Wednesday, November 18, 2009
"Great with sweets."
Japan is a small island. Therefore, the tea farmers have to be very smart agronomers, making the most of the tight spaces they have to grow their crops. Kuki-cha is a crucial part of the system of making the absolute most of the resources they have. After the tender leaves are plucked every Spring, the Japanese choose to then pluck the green shoots and very frugally make that into a tea of its own: kuki-cha.
In this case, Maeda-en blends the shoots with a touch of matcha powder, which is made from the light-sheltered gyokuro leaves and ground into a fine tea dust. Matcha is typically used in the Japanese tea ceremony, but here is added to lend a bit of mellowness to the flavor and brightness to the color.
And brightness! The leaves are by far the lightest green in my tea drawer. When steeped, the liquor is an opaquely rich, saturated, radioactive green color that could easily have been accidentally created by Homer Simpson at the nuclear power plant. When I poured off the tea, I could easily see the sharp difference between the 1/2-inch, pale shoots and the darker leaf matter, which appeared much like cooked spinach.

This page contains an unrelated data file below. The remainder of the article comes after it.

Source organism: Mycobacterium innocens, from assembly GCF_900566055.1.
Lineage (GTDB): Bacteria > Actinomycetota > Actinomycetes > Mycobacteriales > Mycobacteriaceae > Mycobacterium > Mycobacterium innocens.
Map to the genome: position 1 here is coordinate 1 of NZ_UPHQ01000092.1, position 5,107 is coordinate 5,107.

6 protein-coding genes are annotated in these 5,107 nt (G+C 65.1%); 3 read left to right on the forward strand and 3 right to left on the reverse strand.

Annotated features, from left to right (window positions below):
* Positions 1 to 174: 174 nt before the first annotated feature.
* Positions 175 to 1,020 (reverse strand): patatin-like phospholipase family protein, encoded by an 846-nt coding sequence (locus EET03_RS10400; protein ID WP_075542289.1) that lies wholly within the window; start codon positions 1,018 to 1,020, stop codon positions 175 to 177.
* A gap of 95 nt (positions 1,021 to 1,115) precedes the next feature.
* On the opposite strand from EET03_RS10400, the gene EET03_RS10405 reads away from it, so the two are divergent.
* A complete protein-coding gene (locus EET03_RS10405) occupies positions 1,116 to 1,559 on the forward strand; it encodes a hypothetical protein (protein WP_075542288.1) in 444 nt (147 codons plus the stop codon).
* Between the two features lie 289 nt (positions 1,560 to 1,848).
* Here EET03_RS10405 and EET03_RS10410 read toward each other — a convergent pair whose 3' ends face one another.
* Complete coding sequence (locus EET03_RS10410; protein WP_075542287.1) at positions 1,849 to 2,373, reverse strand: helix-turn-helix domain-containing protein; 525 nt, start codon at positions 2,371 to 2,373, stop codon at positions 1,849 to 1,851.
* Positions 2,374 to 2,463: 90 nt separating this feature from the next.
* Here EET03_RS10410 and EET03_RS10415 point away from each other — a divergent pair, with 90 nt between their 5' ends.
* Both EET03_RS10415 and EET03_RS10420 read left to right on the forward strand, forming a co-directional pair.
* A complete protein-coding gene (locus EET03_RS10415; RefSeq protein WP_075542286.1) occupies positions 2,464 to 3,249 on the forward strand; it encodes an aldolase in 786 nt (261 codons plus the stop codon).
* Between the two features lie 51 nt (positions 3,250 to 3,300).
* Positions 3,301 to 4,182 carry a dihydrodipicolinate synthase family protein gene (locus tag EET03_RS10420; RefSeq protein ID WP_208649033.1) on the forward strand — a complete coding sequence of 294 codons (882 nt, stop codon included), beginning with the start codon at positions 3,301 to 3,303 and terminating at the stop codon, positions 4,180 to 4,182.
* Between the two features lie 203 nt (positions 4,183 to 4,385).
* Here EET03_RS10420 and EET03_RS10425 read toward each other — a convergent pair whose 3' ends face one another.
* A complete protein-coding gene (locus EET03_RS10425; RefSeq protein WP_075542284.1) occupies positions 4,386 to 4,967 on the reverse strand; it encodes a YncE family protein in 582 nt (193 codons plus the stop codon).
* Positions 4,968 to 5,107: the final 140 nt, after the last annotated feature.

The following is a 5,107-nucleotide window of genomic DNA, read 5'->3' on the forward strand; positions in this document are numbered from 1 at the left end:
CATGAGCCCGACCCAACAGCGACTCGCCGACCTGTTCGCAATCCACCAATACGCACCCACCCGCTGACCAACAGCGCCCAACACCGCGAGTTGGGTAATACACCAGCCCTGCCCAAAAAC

When I first made the tea (80C, 1min), I found it to be a bit... well, weird and bitter. Sencha, I understand. Matcha, not so much, though I've tasted it at Japanese tea ceremony a couple of times. The tea was vegetal and a bit bitter. I went back to the Web site and read that this pairs well with sweets-- much in line with how the Japanese tea ceremony is designed, with dainty sweets accompanying the rather bitter tea, allowing for greater enjoyment.
So I pulled out our Toll House chocolate chip (on the theory that chocolate and matcha pair nicely together) and made the tea again (85C, 1min), and did have better results. The buttery quality of the tea was lovely and quite sweet (once the bitterness was taken care of), and I was able to enjoy the lightly vegetal quality-- a bit like asparagus.
Typically, I enjoy teas without accompaniment: just me and the naked leaves. In this case, the tea actually seems deliberately designed to be drunk alongside the sweets, much as British teas are cultivated to best survive the cultural habit of adding milk and sugar and drinking alongside scones and cream. Drunk on those terms, honoring the cultural heritage that brought about this tea, it's quite delicate and enjoyable. Drunk, though, in the raw (the tea, I mean: you can enjoy it in whatever state of dress or undress you choose), this makes much less sense and is not nearly as enjoyable.